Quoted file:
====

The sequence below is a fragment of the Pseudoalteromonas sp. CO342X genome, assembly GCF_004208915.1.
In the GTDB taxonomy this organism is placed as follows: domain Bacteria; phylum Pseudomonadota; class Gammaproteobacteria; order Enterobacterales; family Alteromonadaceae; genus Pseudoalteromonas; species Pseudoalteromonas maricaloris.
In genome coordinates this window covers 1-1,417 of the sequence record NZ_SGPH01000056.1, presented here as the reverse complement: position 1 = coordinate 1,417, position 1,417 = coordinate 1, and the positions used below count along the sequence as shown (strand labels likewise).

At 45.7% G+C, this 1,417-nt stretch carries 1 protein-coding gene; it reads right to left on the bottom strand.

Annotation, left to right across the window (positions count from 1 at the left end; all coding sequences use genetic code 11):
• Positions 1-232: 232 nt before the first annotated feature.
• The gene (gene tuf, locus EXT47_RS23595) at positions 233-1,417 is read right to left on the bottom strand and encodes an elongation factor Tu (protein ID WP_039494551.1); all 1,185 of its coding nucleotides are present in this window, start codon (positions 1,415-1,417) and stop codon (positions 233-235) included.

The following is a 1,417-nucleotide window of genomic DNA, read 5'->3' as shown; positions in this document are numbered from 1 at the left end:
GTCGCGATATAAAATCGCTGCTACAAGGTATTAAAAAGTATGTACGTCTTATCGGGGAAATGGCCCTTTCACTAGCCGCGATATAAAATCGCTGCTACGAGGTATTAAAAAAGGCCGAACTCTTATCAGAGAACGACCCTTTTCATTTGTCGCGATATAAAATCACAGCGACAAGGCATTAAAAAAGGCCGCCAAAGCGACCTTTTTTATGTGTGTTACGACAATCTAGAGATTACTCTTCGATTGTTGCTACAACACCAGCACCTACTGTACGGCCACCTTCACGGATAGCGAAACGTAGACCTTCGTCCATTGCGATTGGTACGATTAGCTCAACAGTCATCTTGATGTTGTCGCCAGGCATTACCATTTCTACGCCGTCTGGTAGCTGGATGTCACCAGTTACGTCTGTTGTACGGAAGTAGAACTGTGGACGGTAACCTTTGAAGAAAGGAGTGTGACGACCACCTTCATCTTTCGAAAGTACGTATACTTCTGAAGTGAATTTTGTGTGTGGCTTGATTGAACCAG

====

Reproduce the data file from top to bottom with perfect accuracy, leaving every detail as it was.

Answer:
The sequence below is a fragment of the Pseudoalteromonas sp. CO342X genome, assembly GCF_004208915.1.
In the GTDB taxonomy this organism is placed as follows: domain Bacteria; phylum Pseudomonadota; class Gammaproteobacteria; order Enterobacterales; family Alteromonadaceae; genus Pseudoalteromonas; species Pseudoalteromonas maricaloris.
In genome coordinates this window covers 1-1,417 of the sequence record NZ_SGPH01000056.1, presented here as the reverse complement: position 1 = coordinate 1,417, position 1,417 = coordinate 1, and the positions used below count along the sequence as shown (strand labels likewise).

At 45.7% G+C, this 1,417-nt stretch carries 1 protein-coding gene; it reads right to left on the bottom strand.

Annotation, left to right across the window (positions count from 1 at the left end; all coding sequences use genetic code 11):
• Positions 1-232: 232 nt before the first annotated feature.
• The gene (gene tuf, locus EXT47_RS23595) at positions 233-1,417 is read right to left on the bottom strand and encodes an elongation factor Tu (protein ID WP_039494551.1); all 1,185 of its coding nucleotides are present in this window, start codon (positions 1,415-1,417) and stop codon (positions 233-235) included.

The following is a 1,417-nucleotide window of genomic DNA, read 5'->3' as shown; positions in this document are numbered from 1 at the left end:
GTCGCGATATAAAATCGCTGCTACAAGGTATTAAAAAGTATGTACGTCTTATCGGGGAAATGGCCCTTTCACTAGCCGCGATATAAAATCGCTGCTACGAGGTATTAAAAAAGGCCGAACTCTTATCAGAGAACGACCCTTTTCATTTGTCGCGATATAAAATCACAGCGACAAGGCATTAAAAAAGGCCGCCAAAGCGACCTTTTTTATGTGTGTTACGACAATCTAGAGATTACTCTTCGATTGTTGCTACAACACCAGCACCTACTGTACGGCCACCTTCACGGATAGCGAAACGTAGACCTTCGTCCATTGCGATTGGTACGATTAGCTCAACAGTCATCTTGATGTTGTCGCCAGGCATTACCATTTCTACGCCGTCTGGTAGCTGGATGTCACCAGTTACGTCTGTTGTACGGAAGTAGAACTGTGGACGGTAACCTTTGAAGAAAGGAGTGTGACGACCACCTTCATCTTTCGAAAGTACGTATACTTCTGAAGTGAATTTTGTGTGTGGCTTGATTGAACCAG